The square of the period of revolution of any planet is proportional to the cube of the semi-major axis of the orbit.
i.e.,   T2 ∝ r3.


The “weightlessness” you may feel in an aircraft occurs any time the aircraft is accelerating downward with acceleration g. It is possible to experience weightlessness for a considerable length of time by turning the nose of the craft upward and cutting power so that it travels in a ballistic trajectory. A ballistic trajectory is the common type of trajectory you get by throwing a rock or a baseball, neglecting air friction. At every point on the trajectory, the acceleration is equal to g downward since there is no support. A considerable amount of experimentation has been done with such ballistic trajectories to practice for orbital missions where you experience weightlessness all the time.
The satellite is moving in a circular orbit, it has a radial acceleration
i.e., it is falling towards earth’s centre with acceleration a,
so apparent weight of the body in it Wap = m(g´ – a)
where g´ is the acceleration due to gravity of earth at the position (height) of satellite, i.e. g´ = (GM/r2), so that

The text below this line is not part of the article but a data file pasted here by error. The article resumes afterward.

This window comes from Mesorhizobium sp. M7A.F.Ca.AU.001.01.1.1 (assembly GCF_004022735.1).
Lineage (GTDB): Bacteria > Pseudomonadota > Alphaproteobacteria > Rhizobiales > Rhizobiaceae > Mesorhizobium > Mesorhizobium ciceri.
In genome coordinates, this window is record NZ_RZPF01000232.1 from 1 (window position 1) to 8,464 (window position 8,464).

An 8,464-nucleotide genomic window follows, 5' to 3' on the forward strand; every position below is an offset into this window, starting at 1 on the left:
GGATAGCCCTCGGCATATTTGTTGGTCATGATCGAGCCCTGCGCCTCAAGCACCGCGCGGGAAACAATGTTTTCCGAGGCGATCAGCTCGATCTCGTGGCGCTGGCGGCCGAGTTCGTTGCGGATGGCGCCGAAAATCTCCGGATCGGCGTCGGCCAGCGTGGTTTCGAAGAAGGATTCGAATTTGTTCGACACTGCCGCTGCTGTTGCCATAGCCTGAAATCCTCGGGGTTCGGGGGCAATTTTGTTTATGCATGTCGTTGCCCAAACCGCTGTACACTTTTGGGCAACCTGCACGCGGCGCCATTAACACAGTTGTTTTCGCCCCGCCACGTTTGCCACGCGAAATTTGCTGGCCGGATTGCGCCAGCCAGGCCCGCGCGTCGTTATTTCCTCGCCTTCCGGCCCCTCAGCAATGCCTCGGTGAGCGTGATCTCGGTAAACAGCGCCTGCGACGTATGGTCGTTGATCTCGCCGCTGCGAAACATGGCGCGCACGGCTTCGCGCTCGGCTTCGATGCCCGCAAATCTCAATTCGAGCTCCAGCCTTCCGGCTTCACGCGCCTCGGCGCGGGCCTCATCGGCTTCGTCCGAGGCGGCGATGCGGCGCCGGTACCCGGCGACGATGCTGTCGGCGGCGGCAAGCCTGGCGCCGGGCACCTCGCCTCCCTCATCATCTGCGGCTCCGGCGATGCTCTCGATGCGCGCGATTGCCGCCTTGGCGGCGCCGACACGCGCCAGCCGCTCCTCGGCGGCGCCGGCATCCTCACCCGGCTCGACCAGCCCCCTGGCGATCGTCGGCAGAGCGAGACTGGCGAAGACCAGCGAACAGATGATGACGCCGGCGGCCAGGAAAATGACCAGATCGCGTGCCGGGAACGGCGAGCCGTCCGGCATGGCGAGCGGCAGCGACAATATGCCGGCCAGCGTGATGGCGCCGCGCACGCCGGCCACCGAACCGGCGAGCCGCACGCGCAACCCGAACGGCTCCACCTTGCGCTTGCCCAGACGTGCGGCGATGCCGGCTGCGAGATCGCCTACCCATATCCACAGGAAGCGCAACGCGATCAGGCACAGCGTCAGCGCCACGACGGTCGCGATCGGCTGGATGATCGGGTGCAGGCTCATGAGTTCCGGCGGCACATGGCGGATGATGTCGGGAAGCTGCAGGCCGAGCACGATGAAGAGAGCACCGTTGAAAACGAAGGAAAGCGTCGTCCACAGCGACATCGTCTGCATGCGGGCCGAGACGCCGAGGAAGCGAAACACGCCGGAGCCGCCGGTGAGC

i.e., the apparent weight of a body in a satellite is zero and is independent of the radius of the orbit.


  1. The moon takes 27.3 days to revolve around the earth.
    The radius of its orbit is 3.85 × 105 km.
  2. Kepler’s second law is based on conservation of angular momentum.
  3. Perihelion distance is the shortest distance between the sun and the planet.
  4. Aphelion distance is the largest distance between the Sun and the planet.
  1. If e is the eccentricity of the orbit
raphelion + rperihelion = 2r
  1. If e > 1 and total energy (KE + PE) > 0, the path of the satellite is hyperbolic and it escapes from its orbit.
  2. If e < 1 and total energy is negative it moves in elliptical path.
  3. If e = 0 and total energy is negative it moves in circular path.
  4. If e = 0 and total energy is zero it will take parabolic path.
  5. The path of the projectiles thrown to lower heights is parabolic and thrown to greater heights is elliptical.
  6. Kepler’s laws may be applied to natural and artificial satellites as well.
  7. Gravitational force does not depend upon medium so no medium can shield it or block it.
  8. The escape velocity and the orbital velocity are independent of the mass of the body being escaped or put into the orbit.